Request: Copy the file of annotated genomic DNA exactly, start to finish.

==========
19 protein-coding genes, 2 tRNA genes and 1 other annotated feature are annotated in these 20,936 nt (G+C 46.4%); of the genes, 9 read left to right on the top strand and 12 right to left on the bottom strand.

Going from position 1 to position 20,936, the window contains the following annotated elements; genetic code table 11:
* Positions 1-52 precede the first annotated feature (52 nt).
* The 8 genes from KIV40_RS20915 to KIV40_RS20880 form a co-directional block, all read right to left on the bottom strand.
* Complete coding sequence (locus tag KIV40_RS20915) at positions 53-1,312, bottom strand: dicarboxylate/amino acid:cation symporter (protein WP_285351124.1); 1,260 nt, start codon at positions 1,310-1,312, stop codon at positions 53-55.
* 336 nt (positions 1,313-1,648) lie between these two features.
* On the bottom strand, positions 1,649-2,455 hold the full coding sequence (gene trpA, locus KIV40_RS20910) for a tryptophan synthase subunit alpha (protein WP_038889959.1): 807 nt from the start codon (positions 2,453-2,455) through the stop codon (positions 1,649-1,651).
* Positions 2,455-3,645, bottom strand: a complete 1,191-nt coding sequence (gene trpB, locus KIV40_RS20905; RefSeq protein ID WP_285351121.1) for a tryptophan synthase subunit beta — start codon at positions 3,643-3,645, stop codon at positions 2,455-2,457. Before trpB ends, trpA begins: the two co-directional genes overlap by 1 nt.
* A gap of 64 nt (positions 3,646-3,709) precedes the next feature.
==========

19 protein-coding genes, 2 tRNA genes and 1 other annotated feature are annotated in these 20,936 nt (G+C 46.4%); of the genes, 9 read left to right on the top strand and 12 right to left on the bottom strand.

Going from position 1 to position 20,936, the window contains the following annotated elements; genetic code table 11:
* Positions 1-52 precede the first annotated feature (52 nt).
* The 8 genes from KIV40_RS20915 to KIV40_RS20880 form a co-directional block, all read right to left on the bottom strand.
* Complete coding sequence (locus tag KIV40_RS20915) at positions 53-1,312, bottom strand: dicarboxylate/amino acid:cation symporter (protein WP_285351124.1); 1,260 nt, start codon at positions 1,310-1,312, stop codon at positions 53-55.
* 336 nt (positions 1,313-1,648) lie between these two features.
* On the bottom strand, positions 1,649-2,455 hold the full coding sequence (gene trpA, locus KIV40_RS20910) for a tryptophan synthase subunit alpha (protein WP_038889959.1): 807 nt from the start codon (positions 2,453-2,455) through the stop codon (positions 1,649-1,651).
* Positions 2,455-3,645, bottom strand: a complete 1,191-nt coding sequence (gene trpB, locus KIV40_RS20905; RefSeq protein ID WP_285351121.1) for a tryptophan synthase subunit beta — start codon at positions 3,643-3,645, stop codon at positions 2,455-2,457. Before trpB ends, trpA begins: the two co-directional genes overlap by 1 nt.
* A gap of 64 nt (positions 3,646-3,709) precedes the next feature.